Home Books & Zines Story notes, Clarkesworld #161

Story notes, Clarkesworld #161

by SCG
Unfocused photograph of the pages of a magazine.

Outer, Hollis Joel Henry. Memorably written, and a nice story with which to return to Clarkesworld. It has been a few years!

The author appears to be based out of Trinidad and Tobago and the speech patterns of characters are reflective of Caribbean English (at least in the opinion of someone who has never even visited the Caribbean), which I liked. The story itself concerns Toozen, a second generation child of “Septembers” – people who were afflicted with birth defects due to some kind of scientific experiment or contamination in the past. Many such second generation children ‘pass’ as normal until they grow out of childhood.

The story concerns the prejudices held about these September children, and how this grows into distrust, fear, hatred and ultimately church- and possibly state-endorsed vigilantism. Toozen is a warm, empathetic, trusting kid who wants to be liked and fit in, but no matter what he does it is never enough for those who see him as other. There are clear parallels that can be drawn from this, although most who could recount similar stories from their lives will lack adult Toozen’s unique and violent capabilities for self-defence and deterrence.

Eyes of the Crocodile, Malena Salazar Macia trans. Toshiya Kamei. A woman discovers a crocodile’s eye growing upon her breast, and knows it for a mark of the nanobot plague that afflicts humanity like a maliciously communicative cancer. Her husband died when those same nanobots went wild during a scarification ceremony, and she expects the same fate. She knows she can no longer remain with her tribe and instead requests a vehicle to journey to The Tree, which we soon learn is some kind of network hub, a point of origin for code/instruction propagation to the distributed nanobot cloud.

The world this story portrays is one of ruin, collapse and isolation, but it is not without meaning or hope. Good story.

Mandorla, Cooper Shrivastava. Told from the perspective of Old Plant, which I came to think of as something like the “Pando” clonal colony of aspen trees in the US, this story contrasts the perspective of a extremely long-lived and slowly-reproducing species with the Kelp, who live shorter lives. The history of the Kelp evolves and morphs and thrives, surviving multiple schisms and internal conflicts. One constant is that the Kelp consult with Old Plant, even if the Kelp speaker changes as generations pass.

I really enjoyed this story and thought it an interesting exploration both of the contrasted alien perspectives, and of their problem-solving capabilities when it comes to something outside their standard framework. A great read.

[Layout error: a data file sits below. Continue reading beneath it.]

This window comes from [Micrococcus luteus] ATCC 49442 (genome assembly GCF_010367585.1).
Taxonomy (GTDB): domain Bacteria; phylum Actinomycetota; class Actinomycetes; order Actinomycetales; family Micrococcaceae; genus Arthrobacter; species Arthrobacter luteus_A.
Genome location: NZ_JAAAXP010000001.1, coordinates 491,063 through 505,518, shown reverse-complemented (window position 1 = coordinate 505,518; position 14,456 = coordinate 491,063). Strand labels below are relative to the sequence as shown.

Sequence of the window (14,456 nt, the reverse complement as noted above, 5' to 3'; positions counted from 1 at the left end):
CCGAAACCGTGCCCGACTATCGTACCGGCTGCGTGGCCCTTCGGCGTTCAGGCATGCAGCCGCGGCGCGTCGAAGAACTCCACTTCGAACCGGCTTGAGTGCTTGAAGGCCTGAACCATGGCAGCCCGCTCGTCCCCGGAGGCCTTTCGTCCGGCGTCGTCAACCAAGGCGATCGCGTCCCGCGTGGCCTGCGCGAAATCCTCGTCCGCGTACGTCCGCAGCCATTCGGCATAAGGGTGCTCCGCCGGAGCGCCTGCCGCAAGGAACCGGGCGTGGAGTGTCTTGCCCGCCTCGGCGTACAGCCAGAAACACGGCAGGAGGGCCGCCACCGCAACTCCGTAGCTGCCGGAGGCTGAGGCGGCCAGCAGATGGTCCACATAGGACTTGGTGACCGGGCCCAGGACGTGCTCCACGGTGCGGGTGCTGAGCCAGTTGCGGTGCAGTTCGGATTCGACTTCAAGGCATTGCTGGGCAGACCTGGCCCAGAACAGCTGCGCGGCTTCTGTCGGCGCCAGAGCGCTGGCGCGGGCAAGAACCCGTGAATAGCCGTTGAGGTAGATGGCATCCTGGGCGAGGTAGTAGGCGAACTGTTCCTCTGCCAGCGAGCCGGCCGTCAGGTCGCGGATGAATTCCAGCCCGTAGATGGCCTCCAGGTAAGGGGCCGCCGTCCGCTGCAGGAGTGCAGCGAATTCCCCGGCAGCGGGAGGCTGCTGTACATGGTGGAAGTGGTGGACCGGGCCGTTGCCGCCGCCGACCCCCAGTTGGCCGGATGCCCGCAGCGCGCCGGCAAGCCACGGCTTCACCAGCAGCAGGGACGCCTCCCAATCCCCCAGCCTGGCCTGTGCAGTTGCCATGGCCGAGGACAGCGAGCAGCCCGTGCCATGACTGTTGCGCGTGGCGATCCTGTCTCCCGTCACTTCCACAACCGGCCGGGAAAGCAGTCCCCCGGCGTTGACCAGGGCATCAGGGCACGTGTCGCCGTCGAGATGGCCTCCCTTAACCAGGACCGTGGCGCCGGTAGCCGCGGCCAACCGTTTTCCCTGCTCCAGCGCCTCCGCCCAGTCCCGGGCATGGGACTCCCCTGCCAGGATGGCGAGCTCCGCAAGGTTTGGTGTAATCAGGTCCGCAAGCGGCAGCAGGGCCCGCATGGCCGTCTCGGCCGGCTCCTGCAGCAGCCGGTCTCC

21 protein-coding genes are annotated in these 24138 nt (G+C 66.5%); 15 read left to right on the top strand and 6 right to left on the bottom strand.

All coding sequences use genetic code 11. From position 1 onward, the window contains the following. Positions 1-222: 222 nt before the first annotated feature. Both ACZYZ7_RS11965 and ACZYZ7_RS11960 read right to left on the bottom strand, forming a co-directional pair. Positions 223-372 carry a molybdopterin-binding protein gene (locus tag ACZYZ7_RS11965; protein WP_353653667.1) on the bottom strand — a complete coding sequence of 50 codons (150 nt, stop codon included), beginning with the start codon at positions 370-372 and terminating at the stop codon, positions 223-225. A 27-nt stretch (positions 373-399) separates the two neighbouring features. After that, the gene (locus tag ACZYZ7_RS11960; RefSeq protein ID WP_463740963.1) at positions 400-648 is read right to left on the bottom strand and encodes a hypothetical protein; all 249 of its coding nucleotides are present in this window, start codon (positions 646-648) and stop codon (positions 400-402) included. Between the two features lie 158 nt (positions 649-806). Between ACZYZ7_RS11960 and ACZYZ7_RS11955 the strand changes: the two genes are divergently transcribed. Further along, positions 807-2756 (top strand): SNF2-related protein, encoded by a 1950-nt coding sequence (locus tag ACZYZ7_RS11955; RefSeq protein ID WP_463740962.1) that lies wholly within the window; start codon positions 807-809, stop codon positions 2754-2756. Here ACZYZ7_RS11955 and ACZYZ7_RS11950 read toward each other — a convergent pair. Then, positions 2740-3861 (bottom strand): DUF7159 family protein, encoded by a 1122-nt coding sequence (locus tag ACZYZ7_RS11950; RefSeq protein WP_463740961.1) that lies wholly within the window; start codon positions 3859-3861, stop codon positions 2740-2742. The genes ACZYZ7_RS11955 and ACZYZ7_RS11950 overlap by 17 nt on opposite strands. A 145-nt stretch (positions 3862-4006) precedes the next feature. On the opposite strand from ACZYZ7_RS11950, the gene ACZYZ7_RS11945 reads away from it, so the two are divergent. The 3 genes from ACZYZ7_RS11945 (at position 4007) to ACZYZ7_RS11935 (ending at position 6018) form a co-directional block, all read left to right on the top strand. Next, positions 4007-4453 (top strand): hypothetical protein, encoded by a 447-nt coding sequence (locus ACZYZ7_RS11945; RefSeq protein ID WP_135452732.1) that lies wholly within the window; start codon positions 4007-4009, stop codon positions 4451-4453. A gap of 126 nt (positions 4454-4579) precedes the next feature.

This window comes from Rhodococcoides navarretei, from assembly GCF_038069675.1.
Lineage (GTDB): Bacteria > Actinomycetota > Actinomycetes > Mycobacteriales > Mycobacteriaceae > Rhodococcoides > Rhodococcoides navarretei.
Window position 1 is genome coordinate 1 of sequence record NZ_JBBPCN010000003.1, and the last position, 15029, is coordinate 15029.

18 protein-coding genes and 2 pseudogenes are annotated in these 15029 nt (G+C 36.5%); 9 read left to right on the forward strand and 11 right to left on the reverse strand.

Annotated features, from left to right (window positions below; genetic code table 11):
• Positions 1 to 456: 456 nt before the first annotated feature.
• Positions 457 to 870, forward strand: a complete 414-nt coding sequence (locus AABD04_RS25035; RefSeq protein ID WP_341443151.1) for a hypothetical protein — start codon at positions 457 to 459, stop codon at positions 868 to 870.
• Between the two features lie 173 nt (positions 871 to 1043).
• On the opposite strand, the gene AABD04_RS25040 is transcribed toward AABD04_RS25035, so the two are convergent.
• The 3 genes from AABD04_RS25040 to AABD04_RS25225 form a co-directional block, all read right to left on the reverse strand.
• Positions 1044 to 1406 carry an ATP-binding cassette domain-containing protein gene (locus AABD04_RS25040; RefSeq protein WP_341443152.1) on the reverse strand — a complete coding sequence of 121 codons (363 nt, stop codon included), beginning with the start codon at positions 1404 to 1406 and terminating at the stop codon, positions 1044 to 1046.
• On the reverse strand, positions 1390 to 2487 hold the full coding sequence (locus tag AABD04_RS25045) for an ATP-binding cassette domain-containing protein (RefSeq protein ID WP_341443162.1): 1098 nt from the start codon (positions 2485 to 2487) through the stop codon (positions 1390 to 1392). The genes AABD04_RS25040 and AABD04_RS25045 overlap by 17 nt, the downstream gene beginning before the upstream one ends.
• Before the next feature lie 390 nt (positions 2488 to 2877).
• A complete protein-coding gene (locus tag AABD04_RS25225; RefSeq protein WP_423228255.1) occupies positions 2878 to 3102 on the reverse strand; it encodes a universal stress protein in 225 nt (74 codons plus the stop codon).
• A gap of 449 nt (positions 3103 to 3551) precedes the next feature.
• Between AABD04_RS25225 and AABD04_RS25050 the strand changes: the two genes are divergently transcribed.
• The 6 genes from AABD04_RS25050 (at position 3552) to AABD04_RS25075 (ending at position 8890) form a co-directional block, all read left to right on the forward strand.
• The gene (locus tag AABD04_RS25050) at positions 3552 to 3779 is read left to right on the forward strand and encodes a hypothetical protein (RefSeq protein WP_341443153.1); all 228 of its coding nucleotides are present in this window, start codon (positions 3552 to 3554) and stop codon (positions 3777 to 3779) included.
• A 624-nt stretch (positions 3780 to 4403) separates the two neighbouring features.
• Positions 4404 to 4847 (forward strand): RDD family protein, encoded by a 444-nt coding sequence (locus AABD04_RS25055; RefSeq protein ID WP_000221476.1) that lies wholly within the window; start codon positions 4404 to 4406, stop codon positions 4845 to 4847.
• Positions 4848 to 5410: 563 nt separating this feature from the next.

The Host, Neal Asher. Contains many staples of Asher’s SF: hard men, duplicitous artificial intelligence, advanced tech, devastating guns, power armour, and of course oogly alien monsters. Although some of these tropes are undercut here!

Protagonist Ivebek is a changed man, though he does not understand why or how and his memory betrays him. He remembers being a criminal, a murderer and a slaver, but now he finds himself so full of empathy that he cannot kill. People, that is. It doesn’t take long before he’s annihilating fauna.

The story’s end can be seen coming some distance off but the story anticipates this, choosing to shift into a debate of alien and human morality, with the reader’s growing awareness of what might elsewhere have been a twist instead feeding their perspective on said debate. Perhaps a little overlong considering the payload sits in the last thousand words or so, but I enjoyed this brief delve into Asher’s Polity setting after more than a decade away.

Jigsaw Children, Grace Chan. In near future China we follow the life of one of the eponymous “jigsaw children”: genetically tailored infants designed by experts at the behest of parents-to-be, then gestated and brought to term within “birthing mothers”. The jigsaw children are raised in an almost hermetically sealed environment, and whilst their lives are rarely cruel they are certainly not free. The children are precocious enough to discuss philosophical questions around their own intellectual and physiological superiority to the natural-born, and for one rebellious child to mock their group taboos around natural birth.

Time passes: the children grow up. The woman we follow cannot but return to the fact of her creation and upbringing, the root of her identity a gravity well she cannot escape. There’s beauty and ugliness aplenty in this wonderful, thoughtful story.

Generation Gap, Thoraiya Dyer. A quite different kind of story to ‘Jigsaw Children’ but one which is also concerned with children, with generational reproduction, with questions of tradition and morality. Violence is more prominent here.

The Hapkui family live within Greenhill, growing crops and raising dogs to feed themselves and trade with the nearby city. Their enemies and rivals are the Kɜkaveə, oyster farmers who are smaller in stature. Each family plots and raids against the other until a change in regional leadership forbids this.

Meanwhile, the ‘Child’ of each family – roles within each tribe or family are linearly assigned across generations, with each person graduating to a different social role as the Child ages into their first true role – meets their counterpart in secret, and a friendship buds. Whether this friendship can survive the future planned out for them is another matter. A compelling and tragic story.

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